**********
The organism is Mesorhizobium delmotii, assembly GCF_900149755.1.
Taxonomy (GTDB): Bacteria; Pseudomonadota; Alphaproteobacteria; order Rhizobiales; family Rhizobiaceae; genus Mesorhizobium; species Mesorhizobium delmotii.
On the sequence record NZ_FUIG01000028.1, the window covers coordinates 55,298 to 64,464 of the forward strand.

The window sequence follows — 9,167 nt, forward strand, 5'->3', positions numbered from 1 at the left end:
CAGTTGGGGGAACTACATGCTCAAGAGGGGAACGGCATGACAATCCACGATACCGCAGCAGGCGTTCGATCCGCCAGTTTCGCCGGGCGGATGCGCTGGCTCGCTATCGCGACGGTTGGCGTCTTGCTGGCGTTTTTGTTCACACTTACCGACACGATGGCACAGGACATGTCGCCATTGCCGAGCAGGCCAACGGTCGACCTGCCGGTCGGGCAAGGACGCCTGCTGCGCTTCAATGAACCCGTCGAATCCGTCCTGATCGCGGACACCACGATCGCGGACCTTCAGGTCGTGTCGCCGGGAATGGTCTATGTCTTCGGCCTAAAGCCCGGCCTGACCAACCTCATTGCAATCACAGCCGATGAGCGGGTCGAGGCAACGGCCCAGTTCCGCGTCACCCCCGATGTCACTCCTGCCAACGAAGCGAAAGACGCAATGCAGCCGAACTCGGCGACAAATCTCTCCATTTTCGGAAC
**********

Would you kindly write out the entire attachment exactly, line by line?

The organism is Mesorhizobium delmotii, assembly GCF_900149755.1.
Taxonomy (GTDB): Bacteria; Pseudomonadota; Alphaproteobacteria; order Rhizobiales; family Rhizobiaceae; genus Mesorhizobium; species Mesorhizobium delmotii.
On the sequence record NZ_FUIG01000028.1, the window covers coordinates 55,298 to 64,464 of the forward strand.

The window sequence follows — 9,167 nt, forward strand, 5'->3', positions numbered from 1 at the left end:
CAGTTGGGGGAACTACATGCTCAAGAGGGGAACGGCATGACAATCCACGATACCGCAGCAGGCGTTCGATCCGCCAGTTTCGCCGGGCGGATGCGCTGGCTCGCTATCGCGACGGTTGGCGTCTTGCTGGCGTTTTTGTTCACACTTACCGACACGATGGCACAGGACATGTCGCCATTGCCGAGCAGGCCAACGGTCGACCTGCCGGTCGGGCAAGGACGCCTGCTGCGCTTCAATGAACCCGTCGAATCCGTCCTGATCGCGGACACCACGATCGCGGACCTTCAGGTCGTGTCGCCGGGAATGGTCTATGTCTTCGGCCTAAAGCCCGGCCTGACCAACCTCATTGCAATCACAGCCGATGAGCGGGTCGAGGCAACGGCCCAGTTCCGCGTCACCCCCGATGTCACTCCTGCCAACGAAGCGAAAGACGCAATGCAGCCGAACTCGGCGACAAATCTCTCCATTTTCGGAAC